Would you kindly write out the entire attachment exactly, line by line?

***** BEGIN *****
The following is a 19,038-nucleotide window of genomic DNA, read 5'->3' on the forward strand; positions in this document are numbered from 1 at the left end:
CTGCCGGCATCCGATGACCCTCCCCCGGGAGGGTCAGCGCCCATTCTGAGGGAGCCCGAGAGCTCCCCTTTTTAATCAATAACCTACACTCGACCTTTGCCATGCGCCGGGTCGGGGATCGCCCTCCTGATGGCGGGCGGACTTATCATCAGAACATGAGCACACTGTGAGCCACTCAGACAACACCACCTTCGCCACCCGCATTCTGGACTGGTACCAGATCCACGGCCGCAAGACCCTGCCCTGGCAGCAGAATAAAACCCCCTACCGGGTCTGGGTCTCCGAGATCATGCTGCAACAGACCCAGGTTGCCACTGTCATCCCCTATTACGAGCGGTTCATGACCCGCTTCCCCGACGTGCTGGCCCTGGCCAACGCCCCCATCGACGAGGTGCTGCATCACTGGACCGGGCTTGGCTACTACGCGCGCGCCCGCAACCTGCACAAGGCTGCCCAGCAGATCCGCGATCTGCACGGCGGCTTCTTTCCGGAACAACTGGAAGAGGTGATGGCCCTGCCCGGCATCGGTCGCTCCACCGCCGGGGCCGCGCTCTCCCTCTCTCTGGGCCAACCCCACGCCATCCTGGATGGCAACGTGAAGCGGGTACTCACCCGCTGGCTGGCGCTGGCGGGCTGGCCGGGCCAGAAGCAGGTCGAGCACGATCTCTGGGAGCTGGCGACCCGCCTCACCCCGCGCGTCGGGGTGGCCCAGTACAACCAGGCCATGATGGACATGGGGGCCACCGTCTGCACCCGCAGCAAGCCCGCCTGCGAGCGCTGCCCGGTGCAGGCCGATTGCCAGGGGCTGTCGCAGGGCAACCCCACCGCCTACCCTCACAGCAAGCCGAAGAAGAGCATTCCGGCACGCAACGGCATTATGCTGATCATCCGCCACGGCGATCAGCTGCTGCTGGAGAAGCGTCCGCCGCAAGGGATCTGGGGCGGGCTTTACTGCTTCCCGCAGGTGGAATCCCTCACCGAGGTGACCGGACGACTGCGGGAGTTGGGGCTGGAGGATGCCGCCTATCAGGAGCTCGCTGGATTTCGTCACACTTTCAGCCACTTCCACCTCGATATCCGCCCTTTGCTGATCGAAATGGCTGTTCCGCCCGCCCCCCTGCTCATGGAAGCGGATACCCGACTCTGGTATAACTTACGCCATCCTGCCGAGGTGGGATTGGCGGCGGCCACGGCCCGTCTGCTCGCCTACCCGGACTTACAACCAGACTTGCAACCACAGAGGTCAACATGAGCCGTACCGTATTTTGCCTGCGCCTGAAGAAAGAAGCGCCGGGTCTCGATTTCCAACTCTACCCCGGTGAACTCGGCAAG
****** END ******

The following is a 19,038-nucleotide window of genomic DNA, read 5'->3' on the forward strand; positions in this document are numbered from 1 at the left end:
CTGCCGGCATCCGATGACCCTCCCCCGGGAGGGTCAGCGCCCATTCTGAGGGAGCCCGAGAGCTCCCCTTTTTAATCAATAACCTACACTCGACCTTTGCCATGCGCCGGGTCGGGGATCGCCCTCCTGATGGCGGGCGGACTTATCATCAGAACATGAGCACACTGTGAGCCACTCAGACAACACCACCTTCGCCACCCGCATTCTGGACTGGTACCAGATCCACGGCCGCAAGACCCTGCCCTGGCAGCAGAATAAAACCCCCTACCGGGTCTGGGTCTCCGAGATCATGCTGCAACAGACCCAGGTTGCCACTGTCATCCCCTATTACGAGCGGTTCATGACCCGCTTCCCCGACGTGCTGGCCCTGGCCAACGCCCCCATCGACGAGGTGCTGCATCACTGGACCGGGCTTGGCTACTACGCGCGCGCCCGCAACCTGCACAAGGCTGCCCAGCAGATCCGCGATCTGCACGGCGGCTTCTTTCCGGAACAACTGGAAGAGGTGATGGCCCTGCCCGGCATCGGTCGCTCCACCGCCGGGGCCGCGCTCTCCCTCTCTCTGGGCCAACCCCACGCCATCCTGGATGGCAACGTGAAGCGGGTACTCACCCGCTGGCTGGCGCTGGCGGGCTGGCCGGGCCAGAAGCAGGTCGAGCACGATCTCTGGGAGCTGGCGACCCGCCTCACCCCGCGCGTCGGGGTGGCCCAGTACAACCAGGCCATGATGGACATGGGGGCCACCGTCTGCACCCGCAGCAAGCCCGCCTGCGAGCGCTGCCCGGTGCAGGCCGATTGCCAGGGGCTGTCGCAGGGCAACCCCACCGCCTACCCTCACAGCAAGCCGAAGAAGAGCATTCCGGCACGCAACGGCATTATGCTGATCATCCGCCACGGCGATCAGCTGCTGCTGGAGAAGCGTCCGCCGCAAGGGATCTGGGGCGGGCTTTACTGCTTCCCGCAGGTGGAATCCCTCACCGAGGTGACCGGACGACTGCGGGAGTTGGGGCTGGAGGATGCCGCCTATCAGGAGCTCGCTGGATTTCGTCACACTTTCAGCCACTTCCACCTCGATATCCGCCCTTTGCTGATCGAAATGGCTGTTCCGCCCGCCCCCCTGCTCATGGAAGCGGATACCCGACTCTGGTATAACTTACGCCATCCTGCCGAGGTGGGATTGGCGGCGGCCACGGCCCGTCTGCTCGCCTACCCGGACTTACAACCAGACTTGCAACCACAGAGGTCAACATGAGCCGTACCGTATTTTGCCTGCGCCTGAAGAAAGAAGCGCCGGGTCTCGATTTCCAACTCTACCCCGGTGAACTCGGCAAG